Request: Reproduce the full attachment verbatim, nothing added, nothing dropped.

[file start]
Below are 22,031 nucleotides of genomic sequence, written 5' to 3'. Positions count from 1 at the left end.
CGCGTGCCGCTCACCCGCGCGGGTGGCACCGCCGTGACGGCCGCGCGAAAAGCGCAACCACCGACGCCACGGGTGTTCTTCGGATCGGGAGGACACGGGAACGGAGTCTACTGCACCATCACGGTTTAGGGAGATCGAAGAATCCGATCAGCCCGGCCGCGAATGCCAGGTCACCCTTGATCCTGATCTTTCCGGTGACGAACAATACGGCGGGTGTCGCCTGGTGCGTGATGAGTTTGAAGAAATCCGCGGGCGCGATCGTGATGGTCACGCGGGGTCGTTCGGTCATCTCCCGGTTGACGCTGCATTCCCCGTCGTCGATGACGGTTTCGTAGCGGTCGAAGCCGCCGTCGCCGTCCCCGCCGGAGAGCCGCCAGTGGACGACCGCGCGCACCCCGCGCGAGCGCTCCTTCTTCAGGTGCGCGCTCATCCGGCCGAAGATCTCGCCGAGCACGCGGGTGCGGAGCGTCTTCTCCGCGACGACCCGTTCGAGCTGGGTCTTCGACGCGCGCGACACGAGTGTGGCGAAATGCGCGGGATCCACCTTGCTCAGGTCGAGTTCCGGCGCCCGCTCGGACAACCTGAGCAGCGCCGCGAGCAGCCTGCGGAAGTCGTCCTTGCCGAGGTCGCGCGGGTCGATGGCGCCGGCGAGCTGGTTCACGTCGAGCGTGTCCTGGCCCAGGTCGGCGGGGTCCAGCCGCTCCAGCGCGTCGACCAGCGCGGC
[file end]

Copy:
Below are 22,031 nucleotides of genomic sequence, written 5' to 3'. Positions count from 1 at the left end.
CGCGTGCCGCTCACCCGCGCGGGTGGCACCGCCGTGACGGCCGCGCGAAAAGCGCAACCACCGACGCCACGGGTGTTCTTCGGATCGGGAGGACACGGGAACGGAGTCTACTGCACCATCACGGTTTAGGGAGATCGAAGAATCCGATCAGCCCGGCCGCGAATGCCAGGTCACCCTTGATCCTGATCTTTCCGGTGACGAACAATACGGCGGGTGTCGCCTGGTGCGTGATGAGTTTGAAGAAATCCGCGGGCGCGATCGTGATGGTCACGCGGGGTCGTTCGGTCATCTCCCGGTTGACGCTGCATTCCCCGTCGTCGATGACGGTTTCGTAGCGGTCGAAGCCGCCGTCGCCGTCCCCGCCGGAGAGCCGCCAGTGGACGACCGCGCGCACCCCGCGCGAGCGCTCCTTCTTCAGGTGCGCGCTCATCCGGCCGAAGATCTCGCCGAGCACGCGGGTGCGGAGCGTCTTCTCCGCGACGACCCGTTCGAGCTGGGTCTTCGACGCGCGCGACACGAGTGTGGCGAAATGCGCGGGATCCACCTTGCTCAGGTCGAGTTCCGGCGCCCGCTCGGACAACCTGAGCAGCGCCGCGAGCAGCCTGCGGAAGTCGTCCTTGCCGAGGTCGCGCGGGTCGATGGCGCCGGCGAGCTGGTTCACGTCGAGCGTGTCCTGGCCCAGGTCGGCGGGGTCCAGCCGCTCCAGCGCGTCGACCAGCGCGGC